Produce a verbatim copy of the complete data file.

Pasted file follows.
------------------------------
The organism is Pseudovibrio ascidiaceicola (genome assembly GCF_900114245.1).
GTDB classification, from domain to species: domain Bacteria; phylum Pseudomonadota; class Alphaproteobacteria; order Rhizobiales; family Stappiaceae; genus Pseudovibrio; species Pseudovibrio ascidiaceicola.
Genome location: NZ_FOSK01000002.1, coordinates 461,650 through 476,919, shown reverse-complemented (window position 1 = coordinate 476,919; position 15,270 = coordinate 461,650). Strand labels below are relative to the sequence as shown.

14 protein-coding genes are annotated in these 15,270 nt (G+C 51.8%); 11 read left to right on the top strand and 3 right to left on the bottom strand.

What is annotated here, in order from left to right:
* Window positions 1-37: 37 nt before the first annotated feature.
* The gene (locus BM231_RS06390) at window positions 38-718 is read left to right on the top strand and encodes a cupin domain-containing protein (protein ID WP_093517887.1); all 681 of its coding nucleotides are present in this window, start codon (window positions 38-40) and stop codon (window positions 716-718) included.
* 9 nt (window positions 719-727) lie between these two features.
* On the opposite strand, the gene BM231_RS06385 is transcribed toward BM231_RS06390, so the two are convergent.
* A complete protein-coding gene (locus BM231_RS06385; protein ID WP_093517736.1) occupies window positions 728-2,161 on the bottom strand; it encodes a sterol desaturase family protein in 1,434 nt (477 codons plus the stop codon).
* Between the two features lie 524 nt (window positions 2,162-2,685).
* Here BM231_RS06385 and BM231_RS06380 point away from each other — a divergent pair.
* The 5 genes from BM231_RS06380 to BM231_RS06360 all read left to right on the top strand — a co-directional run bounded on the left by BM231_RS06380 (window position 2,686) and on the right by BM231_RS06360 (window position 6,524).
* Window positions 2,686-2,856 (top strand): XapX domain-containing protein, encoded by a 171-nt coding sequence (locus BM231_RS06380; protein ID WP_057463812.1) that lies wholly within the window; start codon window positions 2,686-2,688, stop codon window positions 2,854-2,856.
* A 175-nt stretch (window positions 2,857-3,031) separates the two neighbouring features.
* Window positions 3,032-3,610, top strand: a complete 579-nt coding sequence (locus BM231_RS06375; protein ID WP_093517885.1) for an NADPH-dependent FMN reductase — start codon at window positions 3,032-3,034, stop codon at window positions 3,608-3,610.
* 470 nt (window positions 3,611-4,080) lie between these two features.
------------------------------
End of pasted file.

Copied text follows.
The organism is Pseudovibrio ascidiaceicola (genome assembly GCF_900114245.1).
GTDB classification, from domain to species: domain Bacteria; phylum Pseudomonadota; class Alphaproteobacteria; order Rhizobiales; family Stappiaceae; genus Pseudovibrio; species Pseudovibrio ascidiaceicola.
Genome location: NZ_FOSK01000002.1, coordinates 461,650 through 476,919, shown reverse-complemented (window position 1 = coordinate 476,919; position 15,270 = coordinate 461,650). Strand labels below are relative to the sequence as shown.

14 protein-coding genes are annotated in these 15,270 nt (G+C 51.8%); 11 read left to right on the top strand and 3 right to left on the bottom strand.

What is annotated here, in order from left to right:
* Window positions 1-37: 37 nt before the first annotated feature.
* The gene (locus BM231_RS06390) at window positions 38-718 is read left to right on the top strand and encodes a cupin domain-containing protein (protein ID WP_093517887.1); all 681 of its coding nucleotides are present in this window, start codon (window positions 38-40) and stop codon (window positions 716-718) included.
* 9 nt (window positions 719-727) lie between these two features.
* On the opposite strand, the gene BM231_RS06385 is transcribed toward BM231_RS06390, so the two are convergent.
* A complete protein-coding gene (locus BM231_RS06385; protein ID WP_093517736.1) occupies window positions 728-2,161 on the bottom strand; it encodes a sterol desaturase family protein in 1,434 nt (477 codons plus the stop codon).
* Between the two features lie 524 nt (window positions 2,162-2,685).
* Here BM231_RS06385 and BM231_RS06380 point away from each other — a divergent pair.
* The 5 genes from BM231_RS06380 to BM231_RS06360 all read left to right on the top strand — a co-directional run bounded on the left by BM231_RS06380 (window position 2,686) and on the right by BM231_RS06360 (window position 6,524).
* Window positions 2,686-2,856 (top strand): XapX domain-containing protein, encoded by a 171-nt coding sequence (locus BM231_RS06380; protein ID WP_057463812.1) that lies wholly within the window; start codon window positions 2,686-2,688, stop codon window positions 2,854-2,856.
* A 175-nt stretch (window positions 2,857-3,031) separates the two neighbouring features.
* Window positions 3,032-3,610, top strand: a complete 579-nt coding sequence (locus BM231_RS06375; protein ID WP_093517885.1) for an NADPH-dependent FMN reductase — start codon at window positions 3,032-3,034, stop codon at window positions 3,608-3,610.
* 470 nt (window positions 3,611-4,080) lie between these two features.